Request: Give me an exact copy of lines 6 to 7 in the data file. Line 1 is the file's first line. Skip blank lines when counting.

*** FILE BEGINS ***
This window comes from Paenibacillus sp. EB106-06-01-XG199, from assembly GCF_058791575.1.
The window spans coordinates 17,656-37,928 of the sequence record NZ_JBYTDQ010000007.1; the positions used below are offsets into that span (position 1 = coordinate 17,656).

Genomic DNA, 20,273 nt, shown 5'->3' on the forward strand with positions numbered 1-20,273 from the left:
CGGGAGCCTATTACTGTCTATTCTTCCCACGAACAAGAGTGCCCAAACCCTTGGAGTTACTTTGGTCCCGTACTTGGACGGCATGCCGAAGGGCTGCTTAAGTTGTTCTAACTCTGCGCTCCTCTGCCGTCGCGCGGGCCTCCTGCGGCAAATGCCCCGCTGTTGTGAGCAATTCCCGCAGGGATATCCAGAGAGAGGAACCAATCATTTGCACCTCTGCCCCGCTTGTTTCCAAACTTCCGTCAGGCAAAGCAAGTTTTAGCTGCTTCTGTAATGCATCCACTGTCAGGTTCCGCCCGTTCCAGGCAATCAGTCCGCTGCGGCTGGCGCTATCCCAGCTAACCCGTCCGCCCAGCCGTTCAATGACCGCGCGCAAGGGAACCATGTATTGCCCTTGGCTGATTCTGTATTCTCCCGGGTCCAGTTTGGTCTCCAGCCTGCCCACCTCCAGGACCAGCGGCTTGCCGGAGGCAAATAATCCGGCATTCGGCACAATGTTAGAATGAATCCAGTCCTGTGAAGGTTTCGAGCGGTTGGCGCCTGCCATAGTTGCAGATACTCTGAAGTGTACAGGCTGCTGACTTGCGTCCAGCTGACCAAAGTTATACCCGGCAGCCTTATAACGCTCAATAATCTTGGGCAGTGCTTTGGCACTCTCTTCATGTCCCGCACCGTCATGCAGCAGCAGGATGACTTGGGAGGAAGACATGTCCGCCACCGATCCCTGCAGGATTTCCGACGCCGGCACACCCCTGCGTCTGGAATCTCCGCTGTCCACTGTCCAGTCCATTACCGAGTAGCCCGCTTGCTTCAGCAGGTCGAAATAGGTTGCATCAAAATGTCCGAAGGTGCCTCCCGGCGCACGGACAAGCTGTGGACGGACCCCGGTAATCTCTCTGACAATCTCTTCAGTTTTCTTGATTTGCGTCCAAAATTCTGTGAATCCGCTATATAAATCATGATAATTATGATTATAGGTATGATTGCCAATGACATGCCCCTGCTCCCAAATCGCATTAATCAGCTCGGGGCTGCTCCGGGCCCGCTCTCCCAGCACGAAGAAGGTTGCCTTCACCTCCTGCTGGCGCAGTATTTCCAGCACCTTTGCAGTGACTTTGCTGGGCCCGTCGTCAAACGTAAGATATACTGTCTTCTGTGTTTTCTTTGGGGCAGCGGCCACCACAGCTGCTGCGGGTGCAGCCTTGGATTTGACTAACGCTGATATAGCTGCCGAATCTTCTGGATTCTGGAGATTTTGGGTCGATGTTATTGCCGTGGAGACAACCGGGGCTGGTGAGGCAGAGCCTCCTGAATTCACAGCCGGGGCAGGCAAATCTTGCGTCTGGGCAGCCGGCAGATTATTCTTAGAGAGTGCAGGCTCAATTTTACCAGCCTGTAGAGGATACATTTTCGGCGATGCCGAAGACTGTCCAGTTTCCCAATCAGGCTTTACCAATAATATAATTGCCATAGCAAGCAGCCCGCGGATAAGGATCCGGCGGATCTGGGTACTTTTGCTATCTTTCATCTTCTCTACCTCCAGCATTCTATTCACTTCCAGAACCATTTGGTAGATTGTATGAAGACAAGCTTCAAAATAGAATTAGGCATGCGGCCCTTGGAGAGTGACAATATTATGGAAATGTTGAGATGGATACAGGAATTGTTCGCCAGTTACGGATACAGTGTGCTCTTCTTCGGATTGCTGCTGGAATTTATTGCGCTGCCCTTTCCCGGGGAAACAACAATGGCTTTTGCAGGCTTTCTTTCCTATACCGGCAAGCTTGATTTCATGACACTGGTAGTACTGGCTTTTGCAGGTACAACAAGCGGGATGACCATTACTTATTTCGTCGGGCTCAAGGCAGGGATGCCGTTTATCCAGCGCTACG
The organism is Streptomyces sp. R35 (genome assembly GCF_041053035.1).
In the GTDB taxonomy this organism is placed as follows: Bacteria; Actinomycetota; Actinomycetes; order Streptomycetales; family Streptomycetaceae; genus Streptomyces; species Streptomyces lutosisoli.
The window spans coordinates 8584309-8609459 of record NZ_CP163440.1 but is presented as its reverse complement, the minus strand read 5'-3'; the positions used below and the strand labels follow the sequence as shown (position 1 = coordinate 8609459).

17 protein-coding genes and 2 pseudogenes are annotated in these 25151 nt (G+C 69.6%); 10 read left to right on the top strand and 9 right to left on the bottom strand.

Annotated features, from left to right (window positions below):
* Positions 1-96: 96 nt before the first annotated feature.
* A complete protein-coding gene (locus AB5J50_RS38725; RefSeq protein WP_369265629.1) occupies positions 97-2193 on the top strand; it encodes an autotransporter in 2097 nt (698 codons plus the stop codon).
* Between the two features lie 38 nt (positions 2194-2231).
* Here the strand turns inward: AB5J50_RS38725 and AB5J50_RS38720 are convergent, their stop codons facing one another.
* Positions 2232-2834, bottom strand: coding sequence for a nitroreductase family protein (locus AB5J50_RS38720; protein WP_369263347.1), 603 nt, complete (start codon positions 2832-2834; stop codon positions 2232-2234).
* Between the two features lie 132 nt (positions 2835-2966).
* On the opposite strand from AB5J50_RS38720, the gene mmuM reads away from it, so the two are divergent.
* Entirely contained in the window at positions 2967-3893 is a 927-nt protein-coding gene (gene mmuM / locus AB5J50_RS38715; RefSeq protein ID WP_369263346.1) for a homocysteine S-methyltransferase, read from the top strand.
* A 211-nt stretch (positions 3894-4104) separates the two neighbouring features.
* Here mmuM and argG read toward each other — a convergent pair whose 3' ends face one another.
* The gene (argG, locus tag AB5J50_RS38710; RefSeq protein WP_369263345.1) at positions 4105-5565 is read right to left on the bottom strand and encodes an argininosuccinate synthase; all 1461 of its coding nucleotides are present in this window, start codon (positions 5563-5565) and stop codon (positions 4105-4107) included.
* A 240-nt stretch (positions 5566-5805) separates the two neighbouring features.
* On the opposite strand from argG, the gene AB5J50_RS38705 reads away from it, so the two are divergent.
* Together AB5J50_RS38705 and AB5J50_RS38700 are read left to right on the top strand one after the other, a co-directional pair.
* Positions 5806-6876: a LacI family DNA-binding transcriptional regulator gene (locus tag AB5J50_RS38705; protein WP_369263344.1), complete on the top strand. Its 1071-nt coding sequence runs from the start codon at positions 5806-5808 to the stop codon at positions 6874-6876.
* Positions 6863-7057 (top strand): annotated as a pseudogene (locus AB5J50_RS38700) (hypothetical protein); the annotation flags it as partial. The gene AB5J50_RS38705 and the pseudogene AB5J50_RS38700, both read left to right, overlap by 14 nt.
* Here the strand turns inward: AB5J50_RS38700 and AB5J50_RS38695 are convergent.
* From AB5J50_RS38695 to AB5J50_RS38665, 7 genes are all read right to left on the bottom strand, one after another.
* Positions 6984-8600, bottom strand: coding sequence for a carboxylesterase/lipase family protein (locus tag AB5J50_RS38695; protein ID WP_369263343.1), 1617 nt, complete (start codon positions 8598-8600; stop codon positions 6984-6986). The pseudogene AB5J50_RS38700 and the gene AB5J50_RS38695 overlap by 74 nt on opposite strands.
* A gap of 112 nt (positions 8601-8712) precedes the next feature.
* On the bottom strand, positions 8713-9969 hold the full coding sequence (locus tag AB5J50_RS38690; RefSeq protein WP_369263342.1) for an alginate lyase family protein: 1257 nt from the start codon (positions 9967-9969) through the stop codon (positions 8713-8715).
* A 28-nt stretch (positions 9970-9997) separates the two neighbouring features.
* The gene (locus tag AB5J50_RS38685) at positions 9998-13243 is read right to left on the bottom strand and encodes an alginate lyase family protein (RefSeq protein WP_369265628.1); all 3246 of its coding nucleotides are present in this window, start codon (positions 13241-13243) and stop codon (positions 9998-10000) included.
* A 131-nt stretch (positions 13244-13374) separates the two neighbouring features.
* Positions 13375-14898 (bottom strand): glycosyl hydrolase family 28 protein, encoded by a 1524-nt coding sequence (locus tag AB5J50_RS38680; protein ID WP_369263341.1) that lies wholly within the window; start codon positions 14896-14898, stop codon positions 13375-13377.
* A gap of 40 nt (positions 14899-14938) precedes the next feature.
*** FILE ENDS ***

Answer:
In the GTDB taxonomy this organism is placed as follows: Bacteria; Actinomycetota; Actinomycetes; order Streptomycetales; family Streptomycetaceae; genus Streptomyces; species Streptomyces lutosisoli.
The window spans coordinates 8584309-8609459 of record NZ_CP163440.1 but is presented as its reverse complement, the minus strand read 5'-3'; the positions used below and the strand labels follow the sequence as shown (position 1 = coordinate 8609459).